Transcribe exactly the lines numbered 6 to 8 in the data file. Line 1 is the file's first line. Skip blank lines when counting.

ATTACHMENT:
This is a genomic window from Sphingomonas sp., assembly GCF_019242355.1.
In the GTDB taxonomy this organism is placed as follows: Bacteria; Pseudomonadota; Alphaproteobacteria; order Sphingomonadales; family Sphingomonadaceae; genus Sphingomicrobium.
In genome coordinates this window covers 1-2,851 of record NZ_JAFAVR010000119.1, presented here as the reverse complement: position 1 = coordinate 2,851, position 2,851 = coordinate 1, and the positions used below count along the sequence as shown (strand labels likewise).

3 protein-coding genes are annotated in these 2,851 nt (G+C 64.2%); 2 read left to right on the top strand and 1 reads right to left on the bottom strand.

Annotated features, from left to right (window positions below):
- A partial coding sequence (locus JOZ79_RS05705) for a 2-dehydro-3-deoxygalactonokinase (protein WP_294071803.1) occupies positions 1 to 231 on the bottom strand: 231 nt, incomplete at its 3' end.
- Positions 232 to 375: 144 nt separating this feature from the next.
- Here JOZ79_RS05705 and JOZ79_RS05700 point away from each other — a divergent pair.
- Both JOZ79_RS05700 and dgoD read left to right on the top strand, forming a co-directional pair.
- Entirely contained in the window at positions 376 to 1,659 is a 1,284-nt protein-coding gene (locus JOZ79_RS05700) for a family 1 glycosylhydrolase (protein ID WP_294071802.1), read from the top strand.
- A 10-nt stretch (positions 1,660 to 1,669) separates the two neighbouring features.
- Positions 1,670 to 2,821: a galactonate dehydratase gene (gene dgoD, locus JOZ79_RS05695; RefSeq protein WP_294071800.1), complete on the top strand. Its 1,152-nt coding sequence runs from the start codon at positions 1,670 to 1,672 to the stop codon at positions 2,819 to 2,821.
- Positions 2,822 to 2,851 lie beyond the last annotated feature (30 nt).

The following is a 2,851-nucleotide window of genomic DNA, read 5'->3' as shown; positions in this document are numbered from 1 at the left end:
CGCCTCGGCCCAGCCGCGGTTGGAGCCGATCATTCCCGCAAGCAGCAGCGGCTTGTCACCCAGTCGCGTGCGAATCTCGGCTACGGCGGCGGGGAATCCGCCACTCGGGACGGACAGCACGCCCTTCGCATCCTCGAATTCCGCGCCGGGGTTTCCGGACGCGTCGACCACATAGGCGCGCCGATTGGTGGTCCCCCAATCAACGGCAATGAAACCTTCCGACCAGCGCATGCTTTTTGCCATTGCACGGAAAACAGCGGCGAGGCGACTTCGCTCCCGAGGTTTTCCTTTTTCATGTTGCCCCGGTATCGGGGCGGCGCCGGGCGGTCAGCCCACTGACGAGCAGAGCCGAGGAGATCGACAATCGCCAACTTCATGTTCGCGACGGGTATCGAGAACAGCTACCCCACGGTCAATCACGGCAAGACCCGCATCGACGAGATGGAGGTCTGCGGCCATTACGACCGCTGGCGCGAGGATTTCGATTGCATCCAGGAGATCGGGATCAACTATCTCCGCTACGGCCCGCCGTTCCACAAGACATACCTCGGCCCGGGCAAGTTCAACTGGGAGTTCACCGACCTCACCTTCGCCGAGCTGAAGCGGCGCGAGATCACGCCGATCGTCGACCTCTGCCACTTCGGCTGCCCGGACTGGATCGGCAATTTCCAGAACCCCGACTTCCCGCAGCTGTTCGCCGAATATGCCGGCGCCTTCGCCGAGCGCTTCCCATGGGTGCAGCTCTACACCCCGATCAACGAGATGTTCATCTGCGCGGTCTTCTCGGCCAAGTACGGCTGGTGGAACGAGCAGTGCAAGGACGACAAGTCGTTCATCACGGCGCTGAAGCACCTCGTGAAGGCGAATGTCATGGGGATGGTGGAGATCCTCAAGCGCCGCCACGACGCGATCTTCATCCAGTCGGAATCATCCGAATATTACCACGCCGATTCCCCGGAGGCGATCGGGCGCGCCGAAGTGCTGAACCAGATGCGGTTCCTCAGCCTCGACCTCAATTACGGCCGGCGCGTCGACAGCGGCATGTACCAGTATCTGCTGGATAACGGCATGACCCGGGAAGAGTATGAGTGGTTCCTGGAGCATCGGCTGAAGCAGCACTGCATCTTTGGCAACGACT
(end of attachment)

- A partial coding sequence (locus JOZ79_RS05705) for a 2-dehydro-3-deoxygalactonokinase (protein WP_294071803.1) occupies positions 1 to 231 on the bottom strand: 231 nt, incomplete at its 3' end.
- Positions 232 to 375: 144 nt separating this feature from the next.
- Here JOZ79_RS05705 and JOZ79_RS05700 point away from each other — a divergent pair.